ioquake README wrote:SDL Keyboard Differences
ioquake3 clients have different keyboard behaviour compared to the original
* "Caps Lock" and "Num Lock" can not be used as normal binds since they
do not send a KEYUP event until the key is pressed again.
* SDL > 1.2.9 does not support disabling dead key recognition. In order to
send dead key characters (e.g. ~, ', `, and ^), you must key a Space (or
sometimes the same character again) after the character to send it on
many international keyboard layouts.
* The SDL client supports many more keys than the original Quake3 client.
For example the keys: "Windows", "SysReq", "ScrollLock", and "Break".
For non-US keyboards, all of the so called "World" keys are now supported
as well as F13, F14, F15, and the country-specific mode/meta keys.
On many international layouts the default console toggle keys are also dead
keys, meaning that dropping the console potentially results in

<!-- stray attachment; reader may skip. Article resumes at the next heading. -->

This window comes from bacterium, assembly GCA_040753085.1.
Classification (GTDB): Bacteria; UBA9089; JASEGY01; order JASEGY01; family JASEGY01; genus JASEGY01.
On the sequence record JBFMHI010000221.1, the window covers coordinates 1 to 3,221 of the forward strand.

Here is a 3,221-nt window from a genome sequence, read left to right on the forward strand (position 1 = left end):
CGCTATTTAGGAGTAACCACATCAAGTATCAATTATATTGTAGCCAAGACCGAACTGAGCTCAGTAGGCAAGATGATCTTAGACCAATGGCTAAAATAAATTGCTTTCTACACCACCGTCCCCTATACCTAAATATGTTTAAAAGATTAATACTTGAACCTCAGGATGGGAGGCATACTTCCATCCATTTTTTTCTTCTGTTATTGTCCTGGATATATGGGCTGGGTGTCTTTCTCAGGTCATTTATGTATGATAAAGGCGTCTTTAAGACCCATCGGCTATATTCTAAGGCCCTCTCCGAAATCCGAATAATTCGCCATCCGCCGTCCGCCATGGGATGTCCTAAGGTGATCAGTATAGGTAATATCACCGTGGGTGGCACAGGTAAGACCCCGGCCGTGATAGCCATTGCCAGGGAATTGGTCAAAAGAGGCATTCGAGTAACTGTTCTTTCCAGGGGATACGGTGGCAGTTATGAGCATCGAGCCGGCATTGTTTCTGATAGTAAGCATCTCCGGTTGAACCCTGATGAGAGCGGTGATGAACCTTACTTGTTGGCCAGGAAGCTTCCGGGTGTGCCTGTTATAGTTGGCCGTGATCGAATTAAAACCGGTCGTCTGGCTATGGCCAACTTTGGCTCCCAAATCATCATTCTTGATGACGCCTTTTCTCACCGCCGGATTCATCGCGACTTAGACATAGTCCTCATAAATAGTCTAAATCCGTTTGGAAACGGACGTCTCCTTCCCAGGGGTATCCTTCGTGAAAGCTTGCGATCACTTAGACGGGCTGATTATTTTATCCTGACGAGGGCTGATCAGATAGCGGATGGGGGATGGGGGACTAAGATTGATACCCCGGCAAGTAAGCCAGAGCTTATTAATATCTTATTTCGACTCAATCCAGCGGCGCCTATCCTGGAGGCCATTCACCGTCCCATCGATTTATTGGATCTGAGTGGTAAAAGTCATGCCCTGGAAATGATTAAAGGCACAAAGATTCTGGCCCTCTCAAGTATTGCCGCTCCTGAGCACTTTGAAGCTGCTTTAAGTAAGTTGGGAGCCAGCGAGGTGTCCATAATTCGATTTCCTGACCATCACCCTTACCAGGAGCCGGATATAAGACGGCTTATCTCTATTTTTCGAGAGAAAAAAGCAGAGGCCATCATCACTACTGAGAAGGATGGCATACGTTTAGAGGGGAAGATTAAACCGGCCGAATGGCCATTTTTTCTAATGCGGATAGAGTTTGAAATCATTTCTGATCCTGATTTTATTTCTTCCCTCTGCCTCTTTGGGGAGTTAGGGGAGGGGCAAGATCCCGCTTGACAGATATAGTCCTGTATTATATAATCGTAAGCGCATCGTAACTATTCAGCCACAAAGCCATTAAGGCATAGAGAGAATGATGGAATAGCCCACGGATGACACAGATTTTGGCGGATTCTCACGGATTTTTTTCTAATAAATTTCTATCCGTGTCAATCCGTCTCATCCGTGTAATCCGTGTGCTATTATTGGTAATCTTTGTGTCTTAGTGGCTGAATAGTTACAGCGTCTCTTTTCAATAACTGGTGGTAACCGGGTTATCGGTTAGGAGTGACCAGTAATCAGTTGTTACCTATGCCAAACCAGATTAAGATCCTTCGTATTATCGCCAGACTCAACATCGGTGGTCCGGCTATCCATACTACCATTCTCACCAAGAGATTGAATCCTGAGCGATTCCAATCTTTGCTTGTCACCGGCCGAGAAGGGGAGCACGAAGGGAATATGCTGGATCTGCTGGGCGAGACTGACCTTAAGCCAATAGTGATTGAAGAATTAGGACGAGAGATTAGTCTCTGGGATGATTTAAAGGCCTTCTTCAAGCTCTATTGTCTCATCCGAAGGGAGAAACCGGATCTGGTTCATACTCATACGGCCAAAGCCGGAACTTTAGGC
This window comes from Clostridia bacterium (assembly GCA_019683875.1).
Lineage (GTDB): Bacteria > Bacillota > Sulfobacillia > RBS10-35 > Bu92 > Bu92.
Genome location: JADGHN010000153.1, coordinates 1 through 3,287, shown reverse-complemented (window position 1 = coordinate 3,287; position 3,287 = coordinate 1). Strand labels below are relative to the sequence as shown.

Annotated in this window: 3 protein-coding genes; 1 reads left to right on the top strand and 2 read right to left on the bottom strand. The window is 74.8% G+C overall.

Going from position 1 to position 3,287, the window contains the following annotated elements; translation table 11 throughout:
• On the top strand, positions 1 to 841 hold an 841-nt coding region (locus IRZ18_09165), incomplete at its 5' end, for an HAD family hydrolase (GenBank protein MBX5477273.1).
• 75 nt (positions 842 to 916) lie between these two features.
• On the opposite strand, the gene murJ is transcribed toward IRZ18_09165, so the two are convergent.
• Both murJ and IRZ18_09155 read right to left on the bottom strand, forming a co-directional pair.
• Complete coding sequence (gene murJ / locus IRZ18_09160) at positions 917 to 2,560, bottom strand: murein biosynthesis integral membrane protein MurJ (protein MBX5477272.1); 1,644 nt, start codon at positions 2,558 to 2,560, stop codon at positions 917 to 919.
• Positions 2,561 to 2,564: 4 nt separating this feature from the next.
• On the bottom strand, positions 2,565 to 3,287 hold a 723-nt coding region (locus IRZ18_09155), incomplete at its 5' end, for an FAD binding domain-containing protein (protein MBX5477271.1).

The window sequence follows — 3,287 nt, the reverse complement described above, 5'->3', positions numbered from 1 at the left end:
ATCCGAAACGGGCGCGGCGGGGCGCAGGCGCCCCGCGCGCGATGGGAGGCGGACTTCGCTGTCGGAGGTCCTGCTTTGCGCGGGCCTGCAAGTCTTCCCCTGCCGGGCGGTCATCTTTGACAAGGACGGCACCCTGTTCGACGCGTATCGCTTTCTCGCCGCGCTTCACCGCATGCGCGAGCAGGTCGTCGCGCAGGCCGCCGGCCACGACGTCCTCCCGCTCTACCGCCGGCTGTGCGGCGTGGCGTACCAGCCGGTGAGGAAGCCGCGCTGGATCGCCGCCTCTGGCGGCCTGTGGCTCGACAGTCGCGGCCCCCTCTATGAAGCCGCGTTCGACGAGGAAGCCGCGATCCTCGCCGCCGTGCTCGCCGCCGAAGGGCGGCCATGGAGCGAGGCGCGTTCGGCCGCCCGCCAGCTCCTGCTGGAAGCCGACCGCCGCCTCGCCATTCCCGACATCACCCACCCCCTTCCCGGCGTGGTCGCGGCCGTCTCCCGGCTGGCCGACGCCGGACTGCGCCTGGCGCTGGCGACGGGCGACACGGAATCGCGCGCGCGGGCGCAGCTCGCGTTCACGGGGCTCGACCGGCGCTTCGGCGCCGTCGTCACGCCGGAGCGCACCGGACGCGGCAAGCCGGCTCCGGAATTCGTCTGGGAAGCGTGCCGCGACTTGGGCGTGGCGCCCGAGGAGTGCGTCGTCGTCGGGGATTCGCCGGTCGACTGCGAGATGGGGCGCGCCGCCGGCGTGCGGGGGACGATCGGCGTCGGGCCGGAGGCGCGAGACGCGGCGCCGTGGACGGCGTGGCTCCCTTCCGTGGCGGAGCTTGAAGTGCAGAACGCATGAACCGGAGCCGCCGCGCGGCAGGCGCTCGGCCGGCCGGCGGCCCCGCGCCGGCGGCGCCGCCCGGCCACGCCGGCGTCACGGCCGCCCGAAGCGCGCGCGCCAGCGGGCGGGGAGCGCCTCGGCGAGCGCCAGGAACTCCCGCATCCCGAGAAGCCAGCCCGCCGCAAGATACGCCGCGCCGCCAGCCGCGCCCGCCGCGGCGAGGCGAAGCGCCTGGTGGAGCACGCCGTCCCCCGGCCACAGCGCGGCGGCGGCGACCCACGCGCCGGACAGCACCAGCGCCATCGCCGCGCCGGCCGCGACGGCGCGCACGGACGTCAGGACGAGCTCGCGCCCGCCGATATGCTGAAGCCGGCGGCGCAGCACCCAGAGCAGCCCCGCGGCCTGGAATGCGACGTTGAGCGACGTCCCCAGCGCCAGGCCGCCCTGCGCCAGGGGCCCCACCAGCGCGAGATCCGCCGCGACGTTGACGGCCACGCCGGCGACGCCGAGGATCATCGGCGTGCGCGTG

unintentionally initiating the keying of a dead key. Futhermore SDL 1.2's
dead key support is broken by design and Q3 doesn't support non-ASCII text
entry, so the chances are you won't get the correct character anyway.
If you use such a keyboard layout, you can set the cvar cl_consoleKeys. This
is a space delimited list of key names that will toggle the console. The key
names are the usual Q3 names e.g. "~", "`", "c", "BACKSPACE", "PAUSE",
"WINDOWS" etc. It's also possible to use ASCII characters, by hexadecimal
number. Some example values for cl_consoleKeys:
"~ ` 0x7e 0x60" Toggle on ~ or ` (the default)
"WINDOWS" Toggle on the Windows key
"c" Toggle on the c key
"0x43" Toggle on the C character (Shift-c)
"PAUSE F1 PGUP" Toggle on the Pause, F1 or Page Up keys
Note that when you elect a set of console keys or characters, they cannot
then be used for binding, nor will they generate characters when entering
text. Also, in addition to the nominated console keys, Shift-ESC is hard
coded to always toggle the console.
v1.0 is quake3 while v 1.1 uses ioquake.